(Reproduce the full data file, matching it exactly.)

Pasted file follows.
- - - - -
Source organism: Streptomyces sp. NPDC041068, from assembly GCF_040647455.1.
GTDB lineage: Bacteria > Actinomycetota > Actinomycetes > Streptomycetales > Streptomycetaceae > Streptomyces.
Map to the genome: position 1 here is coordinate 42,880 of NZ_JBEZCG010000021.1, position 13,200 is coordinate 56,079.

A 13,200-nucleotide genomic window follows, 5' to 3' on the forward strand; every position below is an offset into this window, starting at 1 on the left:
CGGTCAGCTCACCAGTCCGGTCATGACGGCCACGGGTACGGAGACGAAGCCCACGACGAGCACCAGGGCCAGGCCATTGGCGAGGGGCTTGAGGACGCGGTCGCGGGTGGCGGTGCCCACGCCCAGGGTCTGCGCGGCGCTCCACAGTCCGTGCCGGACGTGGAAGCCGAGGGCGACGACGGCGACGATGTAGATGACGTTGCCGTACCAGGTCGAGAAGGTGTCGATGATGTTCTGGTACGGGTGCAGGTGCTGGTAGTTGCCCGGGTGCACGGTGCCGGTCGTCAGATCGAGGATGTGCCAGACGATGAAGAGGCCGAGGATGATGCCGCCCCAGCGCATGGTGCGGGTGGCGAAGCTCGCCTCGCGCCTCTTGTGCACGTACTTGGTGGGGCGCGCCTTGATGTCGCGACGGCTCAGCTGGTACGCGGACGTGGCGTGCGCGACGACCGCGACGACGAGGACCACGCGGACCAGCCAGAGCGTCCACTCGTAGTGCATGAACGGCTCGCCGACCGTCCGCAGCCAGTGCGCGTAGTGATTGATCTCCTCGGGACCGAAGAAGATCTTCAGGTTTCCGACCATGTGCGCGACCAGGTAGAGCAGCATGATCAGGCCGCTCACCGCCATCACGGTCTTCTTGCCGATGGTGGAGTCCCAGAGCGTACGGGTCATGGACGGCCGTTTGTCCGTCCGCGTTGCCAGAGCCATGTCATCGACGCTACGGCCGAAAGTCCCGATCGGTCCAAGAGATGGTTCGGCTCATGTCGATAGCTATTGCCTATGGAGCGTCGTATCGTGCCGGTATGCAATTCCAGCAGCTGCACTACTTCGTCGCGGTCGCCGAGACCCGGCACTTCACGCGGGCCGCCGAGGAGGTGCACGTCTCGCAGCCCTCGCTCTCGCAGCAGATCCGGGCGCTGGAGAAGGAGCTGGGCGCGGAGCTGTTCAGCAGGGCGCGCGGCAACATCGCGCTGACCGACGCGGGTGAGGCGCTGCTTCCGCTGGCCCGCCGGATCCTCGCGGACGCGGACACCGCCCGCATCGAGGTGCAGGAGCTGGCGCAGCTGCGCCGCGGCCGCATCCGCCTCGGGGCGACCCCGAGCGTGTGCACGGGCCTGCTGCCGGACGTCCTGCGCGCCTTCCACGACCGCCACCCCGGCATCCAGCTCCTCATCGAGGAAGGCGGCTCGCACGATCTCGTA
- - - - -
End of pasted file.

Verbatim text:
Source organism: Streptomyces sp. NPDC041068, from assembly GCF_040647455.1.
GTDB lineage: Bacteria > Actinomycetota > Actinomycetes > Streptomycetales > Streptomycetaceae > Streptomyces.
Map to the genome: position 1 here is coordinate 42,880 of NZ_JBEZCG010000021.1, position 13,200 is coordinate 56,079.

A 13,200-nucleotide genomic window follows, 5' to 3' on the forward strand; every position below is an offset into this window, starting at 1 on the left:
CGGTCAGCTCACCAGTCCGGTCATGACGGCCACGGGTACGGAGACGAAGCCCACGACGAGCACCAGGGCCAGGCCATTGGCGAGGGGCTTGAGGACGCGGTCGCGGGTGGCGGTGCCCACGCCCAGGGTCTGCGCGGCGCTCCACAGTCCGTGCCGGACGTGGAAGCCGAGGGCGACGACGGCGACGATGTAGATGACGTTGCCGTACCAGGTCGAGAAGGTGTCGATGATGTTCTGGTACGGGTGCAGGTGCTGGTAGTTGCCCGGGTGCACGGTGCCGGTCGTCAGATCGAGGATGTGCCAGACGATGAAGAGGCCGAGGATGATGCCGCCCCAGCGCATGGTGCGGGTGGCGAAGCTCGCCTCGCGCCTCTTGTGCACGTACTTGGTGGGGCGCGCCTTGATGTCGCGACGGCTCAGCTGGTACGCGGACGTGGCGTGCGCGACGACCGCGACGACGAGGACCACGCGGACCAGCCAGAGCGTCCACTCGTAGTGCATGAACGGCTCGCCGACCGTCCGCAGCCAGTGCGCGTAGTGATTGATCTCCTCGGGACCGAAGAAGATCTTCAGGTTTCCGACCATGTGCGCGACCAGGTAGAGCAGCATGATCAGGCCGCTCACCGCCATCACGGTCTTCTTGCCGATGGTGGAGTCCCAGAGCGTACGGGTCATGGACGGCCGTTTGTCCGTCCGCGTTGCCAGAGCCATGTCATCGACGCTACGGCCGAAAGTCCCGATCGGTCCAAGAGATGGTTCGGCTCATGTCGATAGCTATTGCCTATGGAGCGTCGTATCGTGCCGGTATGCAATTCCAGCAGCTGCACTACTTCGTCGCGGTCGCCGAGACCCGGCACTTCACGCGGGCCGCCGAGGAGGTGCACGTCTCGCAGCCCTCGCTCTCGCAGCAGATCCGGGCGCTGGAGAAGGAGCTGGGCGCGGAGCTGTTCAGCAGGGCGCGCGGCAACATCGCGCTGACCGACGCGGGTGAGGCGCTGCTTCCGCTGGCCCGCCGGATCCTCGCGGACGCGGACACCGCCCGCATCGAGGTGCAGGAGCTGGCGCAGCTGCGCCGCGGCCGCATCCGCCTCGGGGCGACCCCGAGCGTGTGCACGGGCCTGCTGCCGGACGTCCTGCGCGCCTTCCACGACCGCCACCCCGGCATCCAGCTCCTCATCGAGGAAGGCGGCTCGCACGATCTCGTA